As concerns about the sustainability of cocoa supplies and ‘the world running out of chocolate’ increasingly make headlines, a new cocoa research facility has opened in Reading that could help save the future of the crop.
At present, an estimated 30% of cocoa crops are lost to pests and disease each year. Supplies have also been hard hit by the Ebola outbreak this year, driving prices up by 18.5% year on year to £1,891/tonne [Mintec October 2014].
The new International Cocoa Quarantine Centre, opened in December and run by the University of Reading, is helping some 20 institutions boost global cocoa supply in order to meet soaring cocoa demand by developing disease and pest-resistant crops in a dedicated giant greenhouse.
“Our new centre is a crucial part of a process that ends with a chocolate bar being sold by a retailer,” says Dr Andrew Daymond, University of Reading research fellow and manager of the International Cocoa Quarantine Centre.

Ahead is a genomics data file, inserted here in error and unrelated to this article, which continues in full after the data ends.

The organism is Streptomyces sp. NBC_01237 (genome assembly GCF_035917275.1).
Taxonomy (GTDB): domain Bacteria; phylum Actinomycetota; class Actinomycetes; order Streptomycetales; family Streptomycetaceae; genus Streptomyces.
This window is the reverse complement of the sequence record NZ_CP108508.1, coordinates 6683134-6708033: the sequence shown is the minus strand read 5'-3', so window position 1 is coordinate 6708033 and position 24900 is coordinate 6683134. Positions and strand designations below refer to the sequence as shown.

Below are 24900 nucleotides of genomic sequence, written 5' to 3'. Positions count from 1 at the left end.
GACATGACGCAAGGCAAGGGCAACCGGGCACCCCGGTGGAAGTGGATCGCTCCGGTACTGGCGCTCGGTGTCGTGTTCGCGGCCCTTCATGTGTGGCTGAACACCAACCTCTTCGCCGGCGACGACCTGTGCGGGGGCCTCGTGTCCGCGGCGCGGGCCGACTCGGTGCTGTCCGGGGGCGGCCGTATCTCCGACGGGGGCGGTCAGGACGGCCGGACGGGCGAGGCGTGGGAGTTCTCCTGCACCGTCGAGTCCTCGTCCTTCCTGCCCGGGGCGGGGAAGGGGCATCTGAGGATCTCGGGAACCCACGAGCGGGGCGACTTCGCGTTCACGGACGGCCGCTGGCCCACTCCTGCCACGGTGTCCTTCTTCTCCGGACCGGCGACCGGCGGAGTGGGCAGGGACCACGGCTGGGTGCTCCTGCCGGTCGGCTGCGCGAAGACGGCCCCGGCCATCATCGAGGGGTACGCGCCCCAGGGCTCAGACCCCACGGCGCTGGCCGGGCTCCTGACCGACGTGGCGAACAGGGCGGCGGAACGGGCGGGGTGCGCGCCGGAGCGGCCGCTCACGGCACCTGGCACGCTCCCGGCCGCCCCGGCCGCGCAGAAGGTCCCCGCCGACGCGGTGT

Although fears chocolate supplies could run out “are sensationalist,” Daymond warns growing demand for chocolate from China and India is putting additional pressure on supplies. “Things would get even harder for breeders and researchers without the new facility. We’re part of a process that is helping to ensure cocoa supply for the industry.”
One key way the centre plans to do this is through quarantining different cocoa varieties from around the world for two years to ensure they are clean before sending them on to cocoa breeding programmes. This should ensure breeders can get access to new improved cocoa varieties without running the risk of disease.
The new centre gets half its funding from the Cocoa Research Association, which is partially funded by confectionery companies.